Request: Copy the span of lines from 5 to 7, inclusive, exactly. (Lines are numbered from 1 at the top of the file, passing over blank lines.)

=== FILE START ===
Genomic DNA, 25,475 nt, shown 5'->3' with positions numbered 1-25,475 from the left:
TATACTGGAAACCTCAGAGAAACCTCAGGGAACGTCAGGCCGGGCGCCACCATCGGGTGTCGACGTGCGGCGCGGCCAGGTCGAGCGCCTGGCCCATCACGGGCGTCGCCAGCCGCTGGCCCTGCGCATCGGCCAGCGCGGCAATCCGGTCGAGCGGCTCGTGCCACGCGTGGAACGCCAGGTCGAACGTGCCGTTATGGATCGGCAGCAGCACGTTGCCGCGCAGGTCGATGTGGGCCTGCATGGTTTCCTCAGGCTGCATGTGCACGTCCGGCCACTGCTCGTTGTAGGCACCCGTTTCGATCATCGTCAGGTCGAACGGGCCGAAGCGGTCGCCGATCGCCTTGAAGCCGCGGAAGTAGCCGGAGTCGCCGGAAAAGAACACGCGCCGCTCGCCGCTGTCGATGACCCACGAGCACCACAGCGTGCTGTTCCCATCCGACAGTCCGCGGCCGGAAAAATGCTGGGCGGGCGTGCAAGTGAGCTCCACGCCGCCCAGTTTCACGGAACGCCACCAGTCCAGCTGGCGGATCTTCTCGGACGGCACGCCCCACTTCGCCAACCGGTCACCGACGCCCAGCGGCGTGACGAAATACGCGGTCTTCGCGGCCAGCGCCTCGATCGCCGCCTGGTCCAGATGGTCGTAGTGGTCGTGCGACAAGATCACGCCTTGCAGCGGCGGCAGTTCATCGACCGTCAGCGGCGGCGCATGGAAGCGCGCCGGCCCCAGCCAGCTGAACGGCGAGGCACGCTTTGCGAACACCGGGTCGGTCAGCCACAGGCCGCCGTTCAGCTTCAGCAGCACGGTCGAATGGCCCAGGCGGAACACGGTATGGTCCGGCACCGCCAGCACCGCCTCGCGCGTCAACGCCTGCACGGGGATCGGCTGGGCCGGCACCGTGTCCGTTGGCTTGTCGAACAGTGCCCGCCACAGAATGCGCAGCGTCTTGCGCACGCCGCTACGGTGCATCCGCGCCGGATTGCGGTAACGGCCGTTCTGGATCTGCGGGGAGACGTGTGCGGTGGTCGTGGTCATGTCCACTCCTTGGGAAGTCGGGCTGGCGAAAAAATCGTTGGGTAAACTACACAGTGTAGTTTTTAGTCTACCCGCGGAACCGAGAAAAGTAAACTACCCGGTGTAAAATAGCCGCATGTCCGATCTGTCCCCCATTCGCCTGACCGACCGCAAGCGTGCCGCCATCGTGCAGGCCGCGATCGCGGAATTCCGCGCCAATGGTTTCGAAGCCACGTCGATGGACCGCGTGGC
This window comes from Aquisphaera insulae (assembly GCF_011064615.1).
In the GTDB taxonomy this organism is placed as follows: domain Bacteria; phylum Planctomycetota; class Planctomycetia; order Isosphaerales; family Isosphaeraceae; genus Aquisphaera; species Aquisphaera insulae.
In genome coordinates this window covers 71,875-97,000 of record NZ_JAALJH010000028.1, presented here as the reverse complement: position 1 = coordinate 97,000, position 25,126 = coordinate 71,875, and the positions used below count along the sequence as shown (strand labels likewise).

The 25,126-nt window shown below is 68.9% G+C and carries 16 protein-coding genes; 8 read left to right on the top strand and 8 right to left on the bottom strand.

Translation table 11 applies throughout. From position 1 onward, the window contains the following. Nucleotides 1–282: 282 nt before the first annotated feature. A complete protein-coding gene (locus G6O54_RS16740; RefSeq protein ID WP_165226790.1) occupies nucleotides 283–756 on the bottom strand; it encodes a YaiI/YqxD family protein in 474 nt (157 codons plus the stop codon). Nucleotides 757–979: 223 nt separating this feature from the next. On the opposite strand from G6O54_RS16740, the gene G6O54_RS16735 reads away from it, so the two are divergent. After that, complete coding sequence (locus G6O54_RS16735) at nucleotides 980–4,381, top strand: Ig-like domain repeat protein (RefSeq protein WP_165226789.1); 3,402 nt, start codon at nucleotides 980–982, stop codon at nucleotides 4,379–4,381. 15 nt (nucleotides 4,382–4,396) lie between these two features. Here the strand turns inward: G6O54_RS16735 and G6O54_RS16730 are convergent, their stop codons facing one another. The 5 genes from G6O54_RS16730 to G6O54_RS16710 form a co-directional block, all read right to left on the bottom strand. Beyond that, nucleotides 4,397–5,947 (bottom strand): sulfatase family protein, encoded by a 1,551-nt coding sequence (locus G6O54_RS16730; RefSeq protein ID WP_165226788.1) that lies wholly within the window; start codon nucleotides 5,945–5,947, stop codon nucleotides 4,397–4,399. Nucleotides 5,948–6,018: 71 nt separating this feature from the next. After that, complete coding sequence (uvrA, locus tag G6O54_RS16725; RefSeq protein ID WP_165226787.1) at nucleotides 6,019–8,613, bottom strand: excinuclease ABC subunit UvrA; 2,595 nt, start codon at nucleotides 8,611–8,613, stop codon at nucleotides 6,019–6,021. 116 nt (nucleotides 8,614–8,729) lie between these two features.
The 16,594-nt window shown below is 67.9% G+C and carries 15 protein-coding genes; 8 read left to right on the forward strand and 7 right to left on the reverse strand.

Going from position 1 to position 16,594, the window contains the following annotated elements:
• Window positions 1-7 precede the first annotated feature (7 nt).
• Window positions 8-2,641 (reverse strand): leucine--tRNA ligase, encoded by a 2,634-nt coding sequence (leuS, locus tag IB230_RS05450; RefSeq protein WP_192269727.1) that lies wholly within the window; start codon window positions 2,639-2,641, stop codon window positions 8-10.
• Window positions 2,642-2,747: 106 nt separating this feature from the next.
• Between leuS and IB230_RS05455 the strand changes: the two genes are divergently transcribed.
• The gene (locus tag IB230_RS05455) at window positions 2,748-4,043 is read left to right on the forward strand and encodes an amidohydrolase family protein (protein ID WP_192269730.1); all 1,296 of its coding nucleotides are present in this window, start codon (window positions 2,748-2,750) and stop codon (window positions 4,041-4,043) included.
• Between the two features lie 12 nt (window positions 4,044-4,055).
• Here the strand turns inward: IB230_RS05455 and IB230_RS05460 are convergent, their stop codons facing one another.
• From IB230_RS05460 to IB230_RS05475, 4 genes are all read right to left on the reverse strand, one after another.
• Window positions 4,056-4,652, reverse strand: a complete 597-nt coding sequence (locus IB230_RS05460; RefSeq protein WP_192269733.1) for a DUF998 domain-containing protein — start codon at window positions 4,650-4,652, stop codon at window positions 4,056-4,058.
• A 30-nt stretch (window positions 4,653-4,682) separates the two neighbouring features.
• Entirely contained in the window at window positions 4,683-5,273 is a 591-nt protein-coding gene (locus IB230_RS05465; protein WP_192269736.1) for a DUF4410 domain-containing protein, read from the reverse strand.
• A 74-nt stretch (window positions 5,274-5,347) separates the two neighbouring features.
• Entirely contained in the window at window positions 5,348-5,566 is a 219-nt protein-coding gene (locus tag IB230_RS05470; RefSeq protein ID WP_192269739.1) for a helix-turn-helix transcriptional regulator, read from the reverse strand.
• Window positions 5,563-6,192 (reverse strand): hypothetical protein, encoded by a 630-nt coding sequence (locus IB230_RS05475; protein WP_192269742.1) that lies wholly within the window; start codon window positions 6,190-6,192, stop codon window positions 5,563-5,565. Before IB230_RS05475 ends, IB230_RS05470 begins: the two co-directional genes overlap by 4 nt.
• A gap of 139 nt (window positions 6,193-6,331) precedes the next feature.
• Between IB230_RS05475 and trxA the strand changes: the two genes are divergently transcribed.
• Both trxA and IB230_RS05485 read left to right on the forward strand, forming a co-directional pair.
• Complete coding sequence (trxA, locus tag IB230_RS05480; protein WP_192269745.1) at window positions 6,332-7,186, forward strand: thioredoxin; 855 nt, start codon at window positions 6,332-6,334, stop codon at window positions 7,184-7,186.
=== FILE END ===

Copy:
In genome coordinates this window covers 71,875-97,000 of record NZ_JAALJH010000028.1, presented here as the reverse complement: position 1 = coordinate 97,000, position 25,126 = coordinate 71,875, and the positions used below count along the sequence as shown (strand labels likewise).

The 25,126-nt window shown below is 68.9% G+C and carries 16 protein-coding genes; 8 read left to right on the top strand and 8 right to left on the bottom strand.

Translation table 11 applies throughout. From position 1 onward, the window contains the following. Nucleotides 1–282: 282 nt before the first annotated feature. A complete protein-coding gene (locus G6O54_RS16740; RefSeq protein ID WP_165226790.1) occupies nucleotides 283–756 on the bottom strand; it encodes a YaiI/YqxD family protein in 474 nt (157 codons plus the stop codon). Nucleotides 757–979: 223 nt separating this feature from the next. On the opposite strand from G6O54_RS16740, the gene G6O54_RS16735 reads away from it, so the two are divergent. After that, complete coding sequence (locus G6O54_RS16735) at nucleotides 980–4,381, top strand: Ig-like domain repeat protein (RefSeq protein WP_165226789.1); 3,402 nt, start codon at nucleotides 980–982, stop codon at nucleotides 4,379–4,381. 15 nt (nucleotides 4,382–4,396) lie between these two features. Here the strand turns inward: G6O54_RS16735 and G6O54_RS16730 are convergent, their stop codons facing one another. The 5 genes from G6O54_RS16730 to G6O54_RS16710 form a co-directional block, all read right to left on the bottom strand. Beyond that, nucleotides 4,397–5,947 (bottom strand): sulfatase family protein, encoded by a 1,551-nt coding sequence (locus G6O54_RS16730; RefSeq protein ID WP_165226788.1) that lies wholly within the window; start codon nucleotides 5,945–5,947, stop codon nucleotides 4,397–4,399. Nucleotides 5,948–6,018: 71 nt separating this feature from the next. After that, complete coding sequence (uvrA, locus tag G6O54_RS16725; RefSeq protein ID WP_165226787.1) at nucleotides 6,019–8,613, bottom strand: excinuclease ABC subunit UvrA; 2,595 nt, start codon at nucleotides 8,611–8,613, stop codon at nucleotides 6,019–6,021. 116 nt (nucleotides 8,614–8,729) lie between these two features.